In 2011, St. Matthew's Church was closed and the building remained unoccupied for nearly two years until 2013 when All Saints Church relocated from South Richmond Hill, where it had served that community since 1897.  Several changes were made in preparation for the building's reconsecration as All Saints, Woodhaven.  The nave was renovated and restored.  The altar rail was removed from the chancel; the front pews were removed from the choir to increase space; and, new wood flooring was installed.  The original wooden ad orientem high altar was shaved and pushed back, leaving only the façade which was converted into a retable.  The high altar from Richmond Hill was placed at the east end of the chancel.  A new chapel was created in the southwest corner of the nave.  The nave reredos and chapel altar from the Richmond Hill church were attached to create a single altar piece.  Portions of the altar rail originally in the chancel of St. Matthew's were installed in the chapel.  On October 25, 2013, the church was reconsecrated as All Saints, Woodhaven and the chapel was consecrated as St. Matthew's Chapel.  An icon of St. Matthew hangs in the chapel, a gift from All Souls Memorial Episcopal Church in Washington, DC (the home parish of Fr. Norman Whitmire, Seventh Rector of All Saints).  The space that was the original baptistery, and had served as the Lady Chapel for St. Matthew's Church, was converted into a Shrine of Our Lady of Walsingham.  Adorning the walls underneath each sconce are the Stations of the Cross from All Saints, Richmond Hill.  The wooden columbarium was restored and several ashes were reinterred.  Along the opposite wall hangs the brass columbarium from All Saints, Richmond HIll.

The 1915 Rectory was also renovated.  The first floor was opened up to create a large living/dining area and a state-of-the-art kitchen.  A new wood floor was installed.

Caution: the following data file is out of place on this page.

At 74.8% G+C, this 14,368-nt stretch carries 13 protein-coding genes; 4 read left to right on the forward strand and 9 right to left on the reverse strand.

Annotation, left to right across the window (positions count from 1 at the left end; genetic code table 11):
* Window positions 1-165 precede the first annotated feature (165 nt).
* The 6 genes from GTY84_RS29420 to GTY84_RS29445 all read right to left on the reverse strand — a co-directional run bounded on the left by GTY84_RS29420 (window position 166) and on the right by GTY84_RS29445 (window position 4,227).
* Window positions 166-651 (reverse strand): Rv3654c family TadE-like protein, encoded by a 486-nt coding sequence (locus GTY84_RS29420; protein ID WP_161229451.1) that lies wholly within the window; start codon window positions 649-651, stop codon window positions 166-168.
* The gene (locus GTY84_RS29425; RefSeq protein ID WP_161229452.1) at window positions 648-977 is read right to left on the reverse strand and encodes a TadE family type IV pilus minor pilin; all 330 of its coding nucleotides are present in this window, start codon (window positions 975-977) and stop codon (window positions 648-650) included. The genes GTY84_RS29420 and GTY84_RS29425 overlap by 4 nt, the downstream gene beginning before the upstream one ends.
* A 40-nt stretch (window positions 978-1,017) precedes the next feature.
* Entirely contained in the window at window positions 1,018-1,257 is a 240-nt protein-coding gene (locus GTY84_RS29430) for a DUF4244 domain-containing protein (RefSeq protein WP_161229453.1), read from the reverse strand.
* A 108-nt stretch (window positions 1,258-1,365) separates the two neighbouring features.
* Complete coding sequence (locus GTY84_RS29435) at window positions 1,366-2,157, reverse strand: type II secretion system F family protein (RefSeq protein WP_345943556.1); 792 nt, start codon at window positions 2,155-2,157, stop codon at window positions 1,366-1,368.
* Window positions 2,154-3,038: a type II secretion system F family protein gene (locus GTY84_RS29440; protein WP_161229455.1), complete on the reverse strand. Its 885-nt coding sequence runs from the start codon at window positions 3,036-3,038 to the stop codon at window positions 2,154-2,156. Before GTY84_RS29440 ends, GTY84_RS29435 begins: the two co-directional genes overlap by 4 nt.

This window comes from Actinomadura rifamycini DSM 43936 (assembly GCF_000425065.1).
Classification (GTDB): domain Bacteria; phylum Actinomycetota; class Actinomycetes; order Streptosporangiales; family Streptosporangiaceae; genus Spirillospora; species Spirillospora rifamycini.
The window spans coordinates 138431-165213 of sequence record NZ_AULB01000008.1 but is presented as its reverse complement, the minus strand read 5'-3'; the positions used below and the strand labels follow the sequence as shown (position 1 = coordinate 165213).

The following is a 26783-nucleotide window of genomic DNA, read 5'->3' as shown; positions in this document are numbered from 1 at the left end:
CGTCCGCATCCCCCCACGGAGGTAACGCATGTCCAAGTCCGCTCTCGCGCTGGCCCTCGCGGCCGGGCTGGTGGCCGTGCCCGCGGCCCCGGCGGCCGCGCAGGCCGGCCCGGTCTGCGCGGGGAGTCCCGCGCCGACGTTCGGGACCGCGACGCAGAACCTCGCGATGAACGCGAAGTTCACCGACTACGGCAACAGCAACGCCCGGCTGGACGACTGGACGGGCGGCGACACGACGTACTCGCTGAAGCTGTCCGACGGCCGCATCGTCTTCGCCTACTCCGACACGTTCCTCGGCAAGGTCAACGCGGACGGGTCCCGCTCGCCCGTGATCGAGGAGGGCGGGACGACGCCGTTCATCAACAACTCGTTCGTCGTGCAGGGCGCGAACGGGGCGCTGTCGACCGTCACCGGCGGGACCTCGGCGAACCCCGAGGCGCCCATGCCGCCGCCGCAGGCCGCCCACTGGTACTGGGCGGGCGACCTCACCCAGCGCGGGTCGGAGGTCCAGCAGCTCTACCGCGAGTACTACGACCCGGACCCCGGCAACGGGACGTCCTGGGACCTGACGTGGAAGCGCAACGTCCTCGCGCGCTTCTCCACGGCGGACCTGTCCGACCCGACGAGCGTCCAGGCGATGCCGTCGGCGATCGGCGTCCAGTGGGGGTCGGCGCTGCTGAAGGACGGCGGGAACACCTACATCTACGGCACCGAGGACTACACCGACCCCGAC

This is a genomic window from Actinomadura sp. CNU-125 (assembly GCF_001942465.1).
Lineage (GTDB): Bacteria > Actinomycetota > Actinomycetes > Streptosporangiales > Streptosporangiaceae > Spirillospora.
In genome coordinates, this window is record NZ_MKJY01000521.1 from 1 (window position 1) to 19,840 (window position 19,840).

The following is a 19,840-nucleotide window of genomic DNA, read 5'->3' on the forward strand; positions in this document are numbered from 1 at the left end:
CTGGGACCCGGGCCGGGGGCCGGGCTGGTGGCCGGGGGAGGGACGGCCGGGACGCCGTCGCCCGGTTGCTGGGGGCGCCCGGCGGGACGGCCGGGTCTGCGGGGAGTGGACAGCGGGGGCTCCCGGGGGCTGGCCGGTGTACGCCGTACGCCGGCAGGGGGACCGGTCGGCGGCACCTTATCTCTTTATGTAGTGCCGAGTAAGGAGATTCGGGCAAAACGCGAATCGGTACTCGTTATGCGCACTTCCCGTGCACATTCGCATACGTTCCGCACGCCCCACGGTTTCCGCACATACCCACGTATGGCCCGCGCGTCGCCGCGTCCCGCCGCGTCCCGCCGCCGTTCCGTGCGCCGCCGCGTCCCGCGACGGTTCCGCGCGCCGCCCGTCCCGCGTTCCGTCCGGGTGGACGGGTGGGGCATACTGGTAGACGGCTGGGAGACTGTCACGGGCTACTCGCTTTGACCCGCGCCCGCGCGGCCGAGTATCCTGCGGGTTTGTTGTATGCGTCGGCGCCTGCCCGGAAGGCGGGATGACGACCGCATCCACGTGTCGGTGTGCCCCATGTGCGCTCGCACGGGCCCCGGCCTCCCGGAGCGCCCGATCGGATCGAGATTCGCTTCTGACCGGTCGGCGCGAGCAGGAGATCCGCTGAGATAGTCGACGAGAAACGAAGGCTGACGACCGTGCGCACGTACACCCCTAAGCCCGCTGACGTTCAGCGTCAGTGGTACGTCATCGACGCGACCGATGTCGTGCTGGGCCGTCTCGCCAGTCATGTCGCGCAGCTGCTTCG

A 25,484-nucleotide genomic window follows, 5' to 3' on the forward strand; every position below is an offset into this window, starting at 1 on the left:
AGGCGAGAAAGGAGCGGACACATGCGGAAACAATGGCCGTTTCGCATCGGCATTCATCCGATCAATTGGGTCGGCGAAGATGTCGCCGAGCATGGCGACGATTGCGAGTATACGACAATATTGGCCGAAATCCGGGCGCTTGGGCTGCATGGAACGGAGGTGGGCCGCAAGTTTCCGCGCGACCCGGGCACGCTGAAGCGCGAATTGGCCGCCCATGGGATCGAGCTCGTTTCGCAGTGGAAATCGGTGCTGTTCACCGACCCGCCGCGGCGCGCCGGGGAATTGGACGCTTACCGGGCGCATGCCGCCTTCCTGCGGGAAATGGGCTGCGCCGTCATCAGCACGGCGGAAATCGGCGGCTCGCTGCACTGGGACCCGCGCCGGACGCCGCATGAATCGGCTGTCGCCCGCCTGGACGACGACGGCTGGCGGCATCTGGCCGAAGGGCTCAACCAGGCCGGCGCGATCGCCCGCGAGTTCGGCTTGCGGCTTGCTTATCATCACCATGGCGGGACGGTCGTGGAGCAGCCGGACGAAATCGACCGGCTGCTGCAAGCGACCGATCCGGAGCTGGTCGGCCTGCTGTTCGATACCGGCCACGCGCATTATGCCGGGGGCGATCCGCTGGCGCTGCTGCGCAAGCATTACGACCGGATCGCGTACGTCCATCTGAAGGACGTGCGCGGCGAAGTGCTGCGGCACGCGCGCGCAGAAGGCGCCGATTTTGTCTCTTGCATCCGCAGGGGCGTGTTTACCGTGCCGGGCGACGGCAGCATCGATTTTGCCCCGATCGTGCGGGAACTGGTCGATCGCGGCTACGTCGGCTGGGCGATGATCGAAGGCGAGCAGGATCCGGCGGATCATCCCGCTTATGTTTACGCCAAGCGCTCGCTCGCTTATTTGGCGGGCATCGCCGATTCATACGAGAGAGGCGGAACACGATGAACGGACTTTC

Renovations to the parish hall began in the winter of 2018. When finished, it will include a new business office, two clergy offices, a choir room, a commercial kitchen, and multi-use space for parish events and meetings.  An elevator will be installed to make the parish hall fully accessible. Click here to view photos of the progress of the renovation project.

For historic photos of St. Matthew's, Woodhaven, click here.

(Original history written by Mr. Allan B. Smith.  Edited and amended by Fr. Norman Whitmire)


“Dutch settlers whose large families by nature increase spilled over from Flatlands and New Lots into virgin acres of southern Queens. Nearly all the farm folks had ties to the Dutch Reformed Church and Sundays they drove their carriages to worship in the old Dutch Church at New Lots and Schenck Ave in East New York and to socialize afterward with their friends and neighbors. Some Woodhaven folk buried their dead in the churchyard, but about 1785 the Wyckoffs and the Snedickers each deeded a plot about 80 x 266 feet on the border line along their respective farms and established a local burying ground. Between 1791 and 1900 over 200 local residents were buried here.” (The Story Of Woodhaven and Ozone Park, by Vincent F. Seyfried)

The families still retained their ties to the Dutch Church in New Lots, as described by Peter Rapelje in his recollections of the town of New Lots.